Village People singer Victor Willis asks Trump to stop playing 'YMCA' and 'Macho Man' at rallies

Village People singer Victor Willis wants President Donald Trump to stop using his music at rallies.

The disco group's lead singer reacted to some of Trump's latest controversies in a Facebook rant last week. He denounced POTUS' controversial tweet from last month, in which he wrote that "looting leads to shooting" before moving on to a more personal matter.

"If Trump orders the U.S. military to fire on his own citizens (on U.S. soil), Americans will rise up in such numbers outside of the White House that he might be forced out of office prior to the election. Don't do it Mr. President!" Willis wrote.

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He continued: "And I ask that you no longer use any of my music at your rallies especially 'Y.M.C.A' and 'Macho Man.' Sorry, but I can no longer look the other way."

"Y.M.C.A" and "Macho Man" are both widely known as a couple of the Village People's most popular hits, with both having been released in 1978.

Willis' request for Trump to stop playing the group's music is an about-face from his previous comments. Back in February, the singer opened up in response to requests he received from fans to prevent Trump from playing their songs.

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CHICAGO, ILLINOIS - SEPTEMBER 15: Victor Willis of Village People performs during Riot Fest at Douglas Park on September 15, 2019 in Chicago, Illinois. (Photo by Daniel Boczarski/Redferns)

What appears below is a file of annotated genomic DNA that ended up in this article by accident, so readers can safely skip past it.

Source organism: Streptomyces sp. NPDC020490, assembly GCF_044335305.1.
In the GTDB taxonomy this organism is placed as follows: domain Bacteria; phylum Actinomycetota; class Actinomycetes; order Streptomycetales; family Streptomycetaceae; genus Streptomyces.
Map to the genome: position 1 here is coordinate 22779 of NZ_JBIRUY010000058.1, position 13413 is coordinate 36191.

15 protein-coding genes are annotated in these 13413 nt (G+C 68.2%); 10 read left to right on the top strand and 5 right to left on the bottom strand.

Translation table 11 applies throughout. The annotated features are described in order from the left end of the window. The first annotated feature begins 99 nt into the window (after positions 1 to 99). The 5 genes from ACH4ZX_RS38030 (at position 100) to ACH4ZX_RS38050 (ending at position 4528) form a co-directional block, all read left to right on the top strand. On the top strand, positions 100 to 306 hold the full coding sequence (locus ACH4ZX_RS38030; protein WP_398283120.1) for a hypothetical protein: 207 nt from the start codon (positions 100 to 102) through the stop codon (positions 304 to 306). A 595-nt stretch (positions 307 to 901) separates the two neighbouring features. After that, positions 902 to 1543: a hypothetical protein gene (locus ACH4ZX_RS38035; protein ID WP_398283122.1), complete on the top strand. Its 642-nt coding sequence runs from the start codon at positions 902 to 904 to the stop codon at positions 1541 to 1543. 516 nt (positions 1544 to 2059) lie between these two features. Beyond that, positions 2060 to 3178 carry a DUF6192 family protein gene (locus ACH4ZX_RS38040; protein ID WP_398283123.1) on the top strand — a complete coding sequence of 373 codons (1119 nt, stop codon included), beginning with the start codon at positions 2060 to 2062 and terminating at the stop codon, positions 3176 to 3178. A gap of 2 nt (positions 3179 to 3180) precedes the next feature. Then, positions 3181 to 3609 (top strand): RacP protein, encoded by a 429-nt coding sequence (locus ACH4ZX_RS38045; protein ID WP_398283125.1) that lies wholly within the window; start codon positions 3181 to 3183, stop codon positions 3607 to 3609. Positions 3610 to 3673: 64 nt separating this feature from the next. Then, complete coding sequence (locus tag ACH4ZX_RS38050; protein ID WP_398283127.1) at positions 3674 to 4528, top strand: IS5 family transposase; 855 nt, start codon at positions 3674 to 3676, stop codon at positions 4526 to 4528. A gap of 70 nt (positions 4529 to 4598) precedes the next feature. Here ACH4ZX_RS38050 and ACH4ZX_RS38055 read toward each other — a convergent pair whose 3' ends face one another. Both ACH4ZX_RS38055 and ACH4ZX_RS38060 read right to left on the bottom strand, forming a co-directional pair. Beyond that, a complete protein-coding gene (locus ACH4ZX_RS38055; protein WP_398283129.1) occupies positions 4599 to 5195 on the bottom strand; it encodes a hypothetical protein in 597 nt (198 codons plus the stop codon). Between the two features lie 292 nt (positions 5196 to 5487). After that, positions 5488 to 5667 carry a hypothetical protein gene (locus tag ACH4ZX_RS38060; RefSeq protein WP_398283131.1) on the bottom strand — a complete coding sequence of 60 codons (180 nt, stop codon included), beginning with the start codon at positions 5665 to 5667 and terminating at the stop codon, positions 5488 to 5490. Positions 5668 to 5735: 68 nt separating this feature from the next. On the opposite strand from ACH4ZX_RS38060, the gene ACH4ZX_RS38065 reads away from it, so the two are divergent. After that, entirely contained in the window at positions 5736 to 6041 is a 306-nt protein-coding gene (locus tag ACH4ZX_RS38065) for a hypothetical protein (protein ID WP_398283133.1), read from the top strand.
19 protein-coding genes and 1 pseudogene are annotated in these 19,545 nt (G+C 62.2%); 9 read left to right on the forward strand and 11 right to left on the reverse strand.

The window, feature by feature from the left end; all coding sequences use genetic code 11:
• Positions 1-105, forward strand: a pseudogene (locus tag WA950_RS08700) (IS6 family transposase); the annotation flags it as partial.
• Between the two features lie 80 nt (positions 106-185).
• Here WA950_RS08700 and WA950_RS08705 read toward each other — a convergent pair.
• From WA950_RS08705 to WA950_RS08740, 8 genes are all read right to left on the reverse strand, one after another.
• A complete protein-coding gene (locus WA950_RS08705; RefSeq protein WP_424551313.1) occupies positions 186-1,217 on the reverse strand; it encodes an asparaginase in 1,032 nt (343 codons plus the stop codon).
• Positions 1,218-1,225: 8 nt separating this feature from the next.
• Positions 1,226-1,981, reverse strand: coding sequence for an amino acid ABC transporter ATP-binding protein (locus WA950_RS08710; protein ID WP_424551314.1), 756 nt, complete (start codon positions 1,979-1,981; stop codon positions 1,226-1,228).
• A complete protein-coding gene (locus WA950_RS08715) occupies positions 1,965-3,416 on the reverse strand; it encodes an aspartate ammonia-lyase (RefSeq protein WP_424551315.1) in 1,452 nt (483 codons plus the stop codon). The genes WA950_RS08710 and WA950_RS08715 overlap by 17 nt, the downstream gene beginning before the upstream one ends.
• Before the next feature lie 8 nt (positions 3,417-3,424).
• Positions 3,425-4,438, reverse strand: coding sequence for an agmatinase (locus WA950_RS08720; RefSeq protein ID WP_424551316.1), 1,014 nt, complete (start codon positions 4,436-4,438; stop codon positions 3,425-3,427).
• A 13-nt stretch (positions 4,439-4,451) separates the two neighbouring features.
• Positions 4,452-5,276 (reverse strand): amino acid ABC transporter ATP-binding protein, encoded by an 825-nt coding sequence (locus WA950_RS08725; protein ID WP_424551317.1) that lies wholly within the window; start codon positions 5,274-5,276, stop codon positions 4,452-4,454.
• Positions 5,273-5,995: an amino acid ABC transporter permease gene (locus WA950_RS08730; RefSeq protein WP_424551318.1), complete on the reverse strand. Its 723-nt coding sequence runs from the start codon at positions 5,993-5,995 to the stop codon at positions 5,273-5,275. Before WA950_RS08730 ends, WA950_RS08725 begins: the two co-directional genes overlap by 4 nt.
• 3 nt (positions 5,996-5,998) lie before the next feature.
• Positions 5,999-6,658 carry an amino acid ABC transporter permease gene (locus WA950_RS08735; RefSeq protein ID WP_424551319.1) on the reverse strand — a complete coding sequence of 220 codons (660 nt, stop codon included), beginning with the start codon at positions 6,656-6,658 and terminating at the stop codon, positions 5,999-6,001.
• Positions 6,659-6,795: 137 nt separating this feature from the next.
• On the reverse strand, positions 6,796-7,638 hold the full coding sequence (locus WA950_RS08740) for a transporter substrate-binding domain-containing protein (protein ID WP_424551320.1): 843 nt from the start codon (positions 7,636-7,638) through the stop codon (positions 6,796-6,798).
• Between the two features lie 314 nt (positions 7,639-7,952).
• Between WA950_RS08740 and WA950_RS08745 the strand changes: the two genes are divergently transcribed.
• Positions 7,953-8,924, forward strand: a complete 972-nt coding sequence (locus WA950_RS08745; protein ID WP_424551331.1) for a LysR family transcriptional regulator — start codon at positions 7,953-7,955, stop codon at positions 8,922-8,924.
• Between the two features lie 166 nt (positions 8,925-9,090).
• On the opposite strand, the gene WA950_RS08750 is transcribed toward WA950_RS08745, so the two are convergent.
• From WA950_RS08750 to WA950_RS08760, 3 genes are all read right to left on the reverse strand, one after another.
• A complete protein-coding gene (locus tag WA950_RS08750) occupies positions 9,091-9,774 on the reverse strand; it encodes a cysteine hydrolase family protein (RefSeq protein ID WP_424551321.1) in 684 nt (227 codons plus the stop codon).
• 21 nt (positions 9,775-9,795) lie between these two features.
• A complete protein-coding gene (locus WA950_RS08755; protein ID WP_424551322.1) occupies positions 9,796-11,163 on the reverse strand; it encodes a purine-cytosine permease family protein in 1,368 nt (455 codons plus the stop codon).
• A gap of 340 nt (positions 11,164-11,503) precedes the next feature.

CHICAGO, ILLINOIS - SEPTEMBER 15: Victor Willis of Village People performs during Riot Fest at Douglas Park on September 15, 2019 in Chicago, Illinois. (Photo by Daniel Boczarski/Redferns)

"We have received numerous requests demanding that we prevent or ban President Donald Trump’s use of our songs, particularly 'Y.M.C.A.' and 'Macho Man.' With the latest use of “Macho Man” in India, we are being inundated and can no longer remain silent. Since our music is not being used for a specific endorsement, the President’s use is 'perfect[ly]' legal," Willis wrote on Facebook at the time.

Willis' February post went on to say that Trump has "remained respectful" in the usage of their songs and had "not crossed the line." He then shared that his feelings would change if the group's songs were to be used "in a manner that would suggest our endorsement, or in a promotional advertisement."

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Willis concluded that while "everyone" is entitled to the "YMCA" dance that followed the viral hit, the group does "prefer" that their music be "kept out of politics."